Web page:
As I mentioned earlier, this movie reminds me of last year's Seven Years in Tibet, except, of course, that it doesn't have Brad Pitt. It is almost as captivating, although it does get slow in a few places. The acting is commendable, considering the ages of the children who play Kundun at various stage of his childhood.

My Rating = Three Stars

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Sunday:
Jaws

Jaws
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Jaws might have been a huge movie years ago, and it just isn't as captivating as modern thrillers, with their superior special effects and more complicated plots, but it's still engaging - to a point.

It becomes apparent to the police chief of an island town that a shark is on the loose - something rare near their location. First a local girl goes skinny-dipping and her body later washes up on shore, badly mutilated by - what else? - a shark. Later, a little boy is killed in the water as well, and a shark expert is called in. Despite the warnings from the Police Chief and the shark expert, the Mayor decides to keep the beaches open for the Fourth of July weekend, the biggest weekend of the summer. After all, they can't lose customers and money over something as minor as a man-eating shark, can they?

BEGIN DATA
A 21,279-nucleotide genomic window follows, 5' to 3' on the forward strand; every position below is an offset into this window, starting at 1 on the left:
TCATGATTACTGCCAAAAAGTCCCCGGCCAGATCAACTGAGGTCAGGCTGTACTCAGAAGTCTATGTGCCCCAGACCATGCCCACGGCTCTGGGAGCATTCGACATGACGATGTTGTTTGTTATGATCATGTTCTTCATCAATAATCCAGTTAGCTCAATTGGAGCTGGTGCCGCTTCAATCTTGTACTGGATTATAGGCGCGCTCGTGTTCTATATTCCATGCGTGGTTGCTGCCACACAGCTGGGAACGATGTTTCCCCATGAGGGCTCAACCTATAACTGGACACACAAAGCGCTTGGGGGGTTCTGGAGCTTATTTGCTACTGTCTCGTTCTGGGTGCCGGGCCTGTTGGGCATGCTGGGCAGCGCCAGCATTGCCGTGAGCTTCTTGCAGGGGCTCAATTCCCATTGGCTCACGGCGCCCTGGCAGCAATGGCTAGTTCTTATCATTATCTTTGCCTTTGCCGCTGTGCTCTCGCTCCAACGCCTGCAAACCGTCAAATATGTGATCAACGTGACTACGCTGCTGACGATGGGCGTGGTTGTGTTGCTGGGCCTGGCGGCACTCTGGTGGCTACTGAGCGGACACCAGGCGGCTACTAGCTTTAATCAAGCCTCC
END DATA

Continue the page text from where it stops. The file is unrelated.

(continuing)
It's hardly a surprise what happens next: the shark shows up and threatens to ruin the big weekend anyway. Even the police chief's son may be the next victim, so they're in a mad rush to catch and kill the shark. And you know how movies like that always end.

The acting is pretty cliche - people screaming, "Help! A shark!" in overly dramatic tones. The background music is more annoying than frightening, and the movie only held my attention for about the first forty-five minutes.

My Rating = Two Stars